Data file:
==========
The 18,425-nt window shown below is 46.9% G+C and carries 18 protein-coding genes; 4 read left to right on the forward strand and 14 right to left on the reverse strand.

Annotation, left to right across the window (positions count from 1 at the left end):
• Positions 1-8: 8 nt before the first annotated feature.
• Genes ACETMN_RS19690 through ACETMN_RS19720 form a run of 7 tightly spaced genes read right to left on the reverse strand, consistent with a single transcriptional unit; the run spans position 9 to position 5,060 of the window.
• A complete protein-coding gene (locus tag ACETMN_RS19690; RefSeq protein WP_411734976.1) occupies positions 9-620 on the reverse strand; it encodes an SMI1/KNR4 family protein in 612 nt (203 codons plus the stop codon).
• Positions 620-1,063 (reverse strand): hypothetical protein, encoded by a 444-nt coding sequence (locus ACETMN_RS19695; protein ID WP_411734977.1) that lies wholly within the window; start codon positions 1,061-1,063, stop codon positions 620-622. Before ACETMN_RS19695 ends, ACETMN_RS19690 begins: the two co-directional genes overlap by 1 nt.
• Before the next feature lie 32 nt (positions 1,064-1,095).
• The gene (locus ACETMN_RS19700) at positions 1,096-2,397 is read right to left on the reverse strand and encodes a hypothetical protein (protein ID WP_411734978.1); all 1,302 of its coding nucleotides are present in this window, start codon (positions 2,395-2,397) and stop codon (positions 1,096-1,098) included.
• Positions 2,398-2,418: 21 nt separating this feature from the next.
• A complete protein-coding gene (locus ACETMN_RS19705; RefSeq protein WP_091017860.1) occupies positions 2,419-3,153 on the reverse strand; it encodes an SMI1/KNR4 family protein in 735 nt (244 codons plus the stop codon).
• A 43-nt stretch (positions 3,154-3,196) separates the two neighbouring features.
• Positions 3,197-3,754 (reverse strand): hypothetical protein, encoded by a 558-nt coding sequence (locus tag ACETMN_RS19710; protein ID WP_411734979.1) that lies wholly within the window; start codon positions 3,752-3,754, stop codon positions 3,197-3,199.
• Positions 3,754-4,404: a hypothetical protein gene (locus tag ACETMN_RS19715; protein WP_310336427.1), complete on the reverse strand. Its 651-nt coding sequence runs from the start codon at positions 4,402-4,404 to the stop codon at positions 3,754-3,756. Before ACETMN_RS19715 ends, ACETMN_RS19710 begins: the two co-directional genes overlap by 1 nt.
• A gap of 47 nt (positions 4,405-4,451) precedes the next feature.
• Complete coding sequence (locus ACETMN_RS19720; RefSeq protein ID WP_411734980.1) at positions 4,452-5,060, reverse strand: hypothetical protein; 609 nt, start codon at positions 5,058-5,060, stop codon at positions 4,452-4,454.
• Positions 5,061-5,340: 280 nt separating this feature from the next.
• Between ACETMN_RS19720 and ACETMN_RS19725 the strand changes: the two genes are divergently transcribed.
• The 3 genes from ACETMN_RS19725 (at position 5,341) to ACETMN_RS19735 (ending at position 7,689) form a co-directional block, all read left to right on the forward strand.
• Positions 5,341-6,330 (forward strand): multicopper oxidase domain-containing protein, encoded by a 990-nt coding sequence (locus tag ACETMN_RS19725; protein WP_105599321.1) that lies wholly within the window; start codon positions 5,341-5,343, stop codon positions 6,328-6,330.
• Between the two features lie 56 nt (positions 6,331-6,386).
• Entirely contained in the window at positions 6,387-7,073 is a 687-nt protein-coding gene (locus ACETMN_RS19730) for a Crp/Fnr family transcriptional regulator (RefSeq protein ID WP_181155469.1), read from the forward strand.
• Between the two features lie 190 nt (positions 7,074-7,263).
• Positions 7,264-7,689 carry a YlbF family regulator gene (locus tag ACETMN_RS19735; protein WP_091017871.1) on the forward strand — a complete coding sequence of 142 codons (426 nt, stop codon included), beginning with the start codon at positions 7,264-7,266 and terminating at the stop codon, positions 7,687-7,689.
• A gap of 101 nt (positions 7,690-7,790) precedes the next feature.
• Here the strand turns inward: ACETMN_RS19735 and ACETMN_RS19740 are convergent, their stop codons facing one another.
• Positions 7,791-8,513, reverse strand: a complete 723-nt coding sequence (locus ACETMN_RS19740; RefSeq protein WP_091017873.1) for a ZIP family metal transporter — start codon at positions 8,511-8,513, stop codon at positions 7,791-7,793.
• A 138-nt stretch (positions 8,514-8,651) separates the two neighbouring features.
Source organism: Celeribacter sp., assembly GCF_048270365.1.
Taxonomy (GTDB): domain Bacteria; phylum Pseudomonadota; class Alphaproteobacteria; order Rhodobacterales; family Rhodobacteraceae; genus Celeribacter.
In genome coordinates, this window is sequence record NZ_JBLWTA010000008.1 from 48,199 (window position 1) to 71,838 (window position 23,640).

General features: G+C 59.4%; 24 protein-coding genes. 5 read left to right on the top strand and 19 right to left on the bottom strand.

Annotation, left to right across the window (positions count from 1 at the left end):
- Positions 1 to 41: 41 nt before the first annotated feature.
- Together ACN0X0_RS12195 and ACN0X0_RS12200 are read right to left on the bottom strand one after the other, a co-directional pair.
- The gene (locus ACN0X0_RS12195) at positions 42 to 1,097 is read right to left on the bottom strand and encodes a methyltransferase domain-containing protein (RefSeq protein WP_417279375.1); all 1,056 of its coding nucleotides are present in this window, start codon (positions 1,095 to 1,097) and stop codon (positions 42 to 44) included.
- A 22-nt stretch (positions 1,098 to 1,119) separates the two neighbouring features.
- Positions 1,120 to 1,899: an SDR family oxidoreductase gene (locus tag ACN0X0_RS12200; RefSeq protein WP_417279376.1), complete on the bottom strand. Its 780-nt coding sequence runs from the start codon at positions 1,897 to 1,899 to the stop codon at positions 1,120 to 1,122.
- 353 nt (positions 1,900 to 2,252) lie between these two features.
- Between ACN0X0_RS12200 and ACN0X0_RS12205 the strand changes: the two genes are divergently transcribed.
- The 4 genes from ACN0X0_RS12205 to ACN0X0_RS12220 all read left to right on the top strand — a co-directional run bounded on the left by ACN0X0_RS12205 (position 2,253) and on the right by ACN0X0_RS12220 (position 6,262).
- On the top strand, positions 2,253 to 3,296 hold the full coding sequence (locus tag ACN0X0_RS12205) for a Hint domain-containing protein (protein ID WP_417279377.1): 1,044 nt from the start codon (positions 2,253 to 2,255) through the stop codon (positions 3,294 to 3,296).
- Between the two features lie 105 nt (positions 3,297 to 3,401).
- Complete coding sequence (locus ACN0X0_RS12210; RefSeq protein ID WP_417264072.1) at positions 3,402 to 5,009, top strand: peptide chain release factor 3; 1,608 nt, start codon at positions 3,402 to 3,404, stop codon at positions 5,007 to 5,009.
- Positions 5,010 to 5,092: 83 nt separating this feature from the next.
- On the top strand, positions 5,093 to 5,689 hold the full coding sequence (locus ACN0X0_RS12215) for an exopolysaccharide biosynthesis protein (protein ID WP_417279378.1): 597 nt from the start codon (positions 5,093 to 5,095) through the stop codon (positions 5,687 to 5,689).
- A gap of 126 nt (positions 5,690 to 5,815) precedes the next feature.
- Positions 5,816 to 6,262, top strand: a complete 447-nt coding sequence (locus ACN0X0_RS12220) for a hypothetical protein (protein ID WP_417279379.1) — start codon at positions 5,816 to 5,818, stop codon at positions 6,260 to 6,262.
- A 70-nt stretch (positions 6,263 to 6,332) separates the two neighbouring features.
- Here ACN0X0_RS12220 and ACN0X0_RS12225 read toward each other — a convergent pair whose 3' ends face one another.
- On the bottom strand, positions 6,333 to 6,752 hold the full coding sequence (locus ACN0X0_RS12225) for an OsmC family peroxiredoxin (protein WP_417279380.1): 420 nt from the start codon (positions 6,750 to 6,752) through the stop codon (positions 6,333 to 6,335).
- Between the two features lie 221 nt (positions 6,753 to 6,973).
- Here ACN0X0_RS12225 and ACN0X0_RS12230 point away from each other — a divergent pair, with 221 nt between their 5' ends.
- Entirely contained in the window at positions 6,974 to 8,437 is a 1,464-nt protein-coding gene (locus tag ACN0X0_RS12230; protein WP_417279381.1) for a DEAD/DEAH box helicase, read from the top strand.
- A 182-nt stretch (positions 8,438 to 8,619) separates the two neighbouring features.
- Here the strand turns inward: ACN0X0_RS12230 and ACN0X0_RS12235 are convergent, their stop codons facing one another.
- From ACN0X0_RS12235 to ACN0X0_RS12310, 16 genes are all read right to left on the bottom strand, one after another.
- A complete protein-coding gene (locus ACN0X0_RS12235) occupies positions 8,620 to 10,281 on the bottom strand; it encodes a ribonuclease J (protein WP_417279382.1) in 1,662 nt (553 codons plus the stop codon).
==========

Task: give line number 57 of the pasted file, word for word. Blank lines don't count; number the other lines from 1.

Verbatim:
- A complete protein-coding gene (locus ACN0X0_RS12235) occupies positions 8,620 to 10,281 on the bottom strand; it encodes a ribonuclease J (protein WP_417279382.1) in 1,662 nt (553 codons plus the stop codon).